QUEBEC, Canada — Sister Gloria Beaulieu (St. Paul de Sauveur), 93, a retired Sister of the Sisters of Charity in Quebec, died May 16, 2016 at the mother house in Quebec after 72 years of religious life, where she resided for the past 12 years. Her internment was at the Sisters of Charity cemetery in Quebec, Canada.
Sister Gloria Beaulieu was born in Fall River on Holy Thursday, March 29, 1923 and baptized on Easter. She was the daughter of the late Joseph Beaulieu and Blanche (Raymond) Beaulieu. She is survived by her sister, Estelle Desrochers along with two nephews and three nieces; 11 great nephews and nieces; 13 great great nieces and nephews.
Since childhood she had a great awareness of the religious life and the need for missionary work which she decided to make her life’s passion. She was built for the fraternal and Spiritual life of the religious Sisters. In 1941 she worked as an assistant seamstress at the Hospice of the Sacred Heart in New Bedford. She became a novitiate in 1943 where she took the name Sister Paul de Sauveur.
After her profession in 1945 she continued her studies in Fall River and Lowell. The following year, she taught English and typing at Cap St. Ignace. She returned to do studies at the mother house for a year. She then attended L’Ecole Normale in Thetford as an English and physical education teacher. She had her perpetual profession in 1950. Equipped with a master’s degree from the Department of Public Instruction she was an educator in Fall River until 1952. Then she returned to Canada as a professor of English and Latin at the Ecole Normale de Levis.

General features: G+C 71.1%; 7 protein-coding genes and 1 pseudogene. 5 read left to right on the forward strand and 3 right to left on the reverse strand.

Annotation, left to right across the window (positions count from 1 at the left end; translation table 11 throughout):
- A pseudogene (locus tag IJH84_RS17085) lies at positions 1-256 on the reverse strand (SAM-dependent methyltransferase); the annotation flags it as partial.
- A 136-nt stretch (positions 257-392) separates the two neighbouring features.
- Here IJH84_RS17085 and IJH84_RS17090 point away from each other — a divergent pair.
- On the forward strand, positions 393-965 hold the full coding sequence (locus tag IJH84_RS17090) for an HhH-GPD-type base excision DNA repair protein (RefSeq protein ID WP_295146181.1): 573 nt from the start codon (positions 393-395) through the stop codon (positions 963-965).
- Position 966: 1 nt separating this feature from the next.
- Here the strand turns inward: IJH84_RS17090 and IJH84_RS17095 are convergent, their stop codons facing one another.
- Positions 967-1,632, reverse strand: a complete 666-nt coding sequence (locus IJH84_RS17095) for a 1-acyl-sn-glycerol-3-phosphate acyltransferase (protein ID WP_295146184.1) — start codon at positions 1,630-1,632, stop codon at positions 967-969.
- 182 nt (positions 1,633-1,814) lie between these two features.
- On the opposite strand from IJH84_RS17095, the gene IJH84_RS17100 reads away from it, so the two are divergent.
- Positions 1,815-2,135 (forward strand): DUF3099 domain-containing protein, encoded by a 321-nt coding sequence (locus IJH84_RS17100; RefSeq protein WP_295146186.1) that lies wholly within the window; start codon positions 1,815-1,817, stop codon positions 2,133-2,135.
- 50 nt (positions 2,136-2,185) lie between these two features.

She was chosen for the foundation of the missionary work in Wakabayashai, Japan in 1953 where she started the missionary work with other Sisters. She became Mistress of the Japanese Novices. In 1957 she obtained a bachelor’s degree in English literature from the University of the Sacred Heart in Japan. From 1961 to 2004 she worked in Nakanoshima, Japan, and in 1967 she received a degree in theology. She was admired and loved by the Japanese people who found her to be a kind, patient, knowledgeable and a loving person who represented all missionaries in Japan. She was happy to celebrate her religious jubilee in Japan with her fellow missionary Sisters.
In 2004 she retired returning to the mother house in Canada where she had a serious fall that limited her mobility and made returning to Japan impossible. After her recuperation she continued her service by working in the Archives of the mother house as a translator.
She translated the Japanese missionary history from Japanese to French including all the historical development of the new missionary communities in Japan. She also transcribed the old paper documents on the history of the Sisters of Charity so as to preserve their heritage. She continued this service until her health deteriorated.
A memorial Mass in her honor will be celebrated on October 18 at 11:30 a.m. in the chapel at St. Anne’s Hospital, Fall River.